[erlang-questions] Erlang newbie - quick critique?

Richard A. O'Keefe <>
Thu Sep 7 07:40:18 CEST 2006


	This is what I've drawn up on paper -
	
	my_join([H|T] Delimiter) ->
	    myjoin(T, Delimiter, [H])).
	
Why "my_"?
You have a missing comma, but it's clear that you know about commas
in general.
There's another slip: you are calling myjoin/3, but it's
actually called my_join/3.

Let's think about this.

What should it mean to join no strings?
It could be an error, but why not return the empty string?

    join(Strings) ->
	join(Strings, " ").

    join([], _) -> "";
    join([H|T], Delimiter) ->
	H ++ join_loop(T, Delimiter).

    join_loop([], _) -> "";
    join_loop([H|T], Delimiter) ->
	Delimiter ++ H ++ join_loop(T, Delimiter).


	my_join([H|T], Delimiter, Acc) ->
	    myjoin(T, Delimiter, lists:append([Acc, Delimiter, H]) ).
	
	my_join([], Delimiter, Acc) ->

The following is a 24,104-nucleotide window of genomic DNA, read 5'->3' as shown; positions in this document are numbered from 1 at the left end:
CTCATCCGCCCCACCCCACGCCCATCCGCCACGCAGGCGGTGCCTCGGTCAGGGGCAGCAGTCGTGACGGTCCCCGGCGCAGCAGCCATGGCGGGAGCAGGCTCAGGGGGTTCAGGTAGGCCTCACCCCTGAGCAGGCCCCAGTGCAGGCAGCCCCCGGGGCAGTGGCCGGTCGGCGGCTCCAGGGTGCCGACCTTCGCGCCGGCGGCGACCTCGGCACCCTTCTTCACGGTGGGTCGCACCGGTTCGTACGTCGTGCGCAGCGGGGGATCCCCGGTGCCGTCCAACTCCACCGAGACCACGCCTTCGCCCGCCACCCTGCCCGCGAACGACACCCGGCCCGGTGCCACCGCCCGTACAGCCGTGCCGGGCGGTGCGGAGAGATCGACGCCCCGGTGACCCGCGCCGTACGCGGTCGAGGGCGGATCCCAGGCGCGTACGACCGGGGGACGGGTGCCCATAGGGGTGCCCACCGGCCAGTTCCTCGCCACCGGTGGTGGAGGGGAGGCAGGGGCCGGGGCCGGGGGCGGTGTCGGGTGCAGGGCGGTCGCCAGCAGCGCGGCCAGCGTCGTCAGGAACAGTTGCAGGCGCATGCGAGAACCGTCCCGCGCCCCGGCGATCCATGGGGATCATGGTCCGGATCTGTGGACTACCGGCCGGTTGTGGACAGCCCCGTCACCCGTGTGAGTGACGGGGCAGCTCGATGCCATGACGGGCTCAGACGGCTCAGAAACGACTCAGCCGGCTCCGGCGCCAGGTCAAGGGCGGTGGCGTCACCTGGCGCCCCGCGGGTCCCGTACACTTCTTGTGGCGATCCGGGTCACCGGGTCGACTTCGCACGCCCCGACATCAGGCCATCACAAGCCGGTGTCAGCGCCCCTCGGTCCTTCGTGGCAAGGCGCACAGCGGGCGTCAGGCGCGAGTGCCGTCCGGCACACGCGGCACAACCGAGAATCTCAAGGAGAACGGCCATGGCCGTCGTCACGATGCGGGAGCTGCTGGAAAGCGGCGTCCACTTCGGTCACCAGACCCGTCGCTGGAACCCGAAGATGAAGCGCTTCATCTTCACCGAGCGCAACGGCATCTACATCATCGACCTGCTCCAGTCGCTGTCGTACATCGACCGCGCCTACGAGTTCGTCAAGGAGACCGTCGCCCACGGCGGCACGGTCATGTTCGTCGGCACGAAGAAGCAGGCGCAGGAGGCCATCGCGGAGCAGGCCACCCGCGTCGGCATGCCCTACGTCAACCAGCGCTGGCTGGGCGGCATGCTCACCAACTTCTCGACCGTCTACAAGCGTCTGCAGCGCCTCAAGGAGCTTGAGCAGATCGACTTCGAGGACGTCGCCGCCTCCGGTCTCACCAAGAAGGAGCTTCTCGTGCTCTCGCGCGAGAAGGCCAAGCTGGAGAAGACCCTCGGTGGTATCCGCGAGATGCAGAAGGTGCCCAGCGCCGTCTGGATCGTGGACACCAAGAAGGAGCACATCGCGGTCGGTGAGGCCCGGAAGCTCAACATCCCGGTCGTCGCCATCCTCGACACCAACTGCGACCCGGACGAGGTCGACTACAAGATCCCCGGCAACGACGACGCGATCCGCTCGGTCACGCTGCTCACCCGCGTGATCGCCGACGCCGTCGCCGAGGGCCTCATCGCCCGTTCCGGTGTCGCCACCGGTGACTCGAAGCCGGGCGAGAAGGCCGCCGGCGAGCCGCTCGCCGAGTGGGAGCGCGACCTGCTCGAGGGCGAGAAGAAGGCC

Acc.
	
In Prolog, each clause of a predicate is terminated by a full stop.
In Erlang, the clauses of a function are separated by semicolons;
only the last clause has a full stop.

Apart from using lists:append([X,Y,Z]) when you could just do X++Y++Z,
which isn't actually _wrong_, just awkward, there's only one serious
problem with the way you are approaching this.

You are writing this as a tail recursive loop, passing an accumulator.
In general, that's an EXCELLENT thing to do.
Unfortunately, list concatenation is not a constant time operation.
The cost of A++B is O(length(A)), and your Acc keeps on getting bigger
and bigger.  Not only that, you keep on making a new Acc and throwing
the old one entirely away, so you are creating a lot of garbage.

In this particular case a body recursion is the right thing to do;
join_loop/2 never makes a list cell that won't be part of the final
result, and the total cost is linear in the size of the input.
Well, it's proportional to
	sum(length(X) | X <- List) +
	length(List) * length(Delimiter).
Put it this way, it is linear in the size of the output.


	What I'm concerned about is the [H] and the lists:append call with the
	arguments being inserted into two square brackets to make a new list.
	Would that work? It's a Python thing, or do I need to use a function
	to make it a list?
	
Square brackets are how you make a list.




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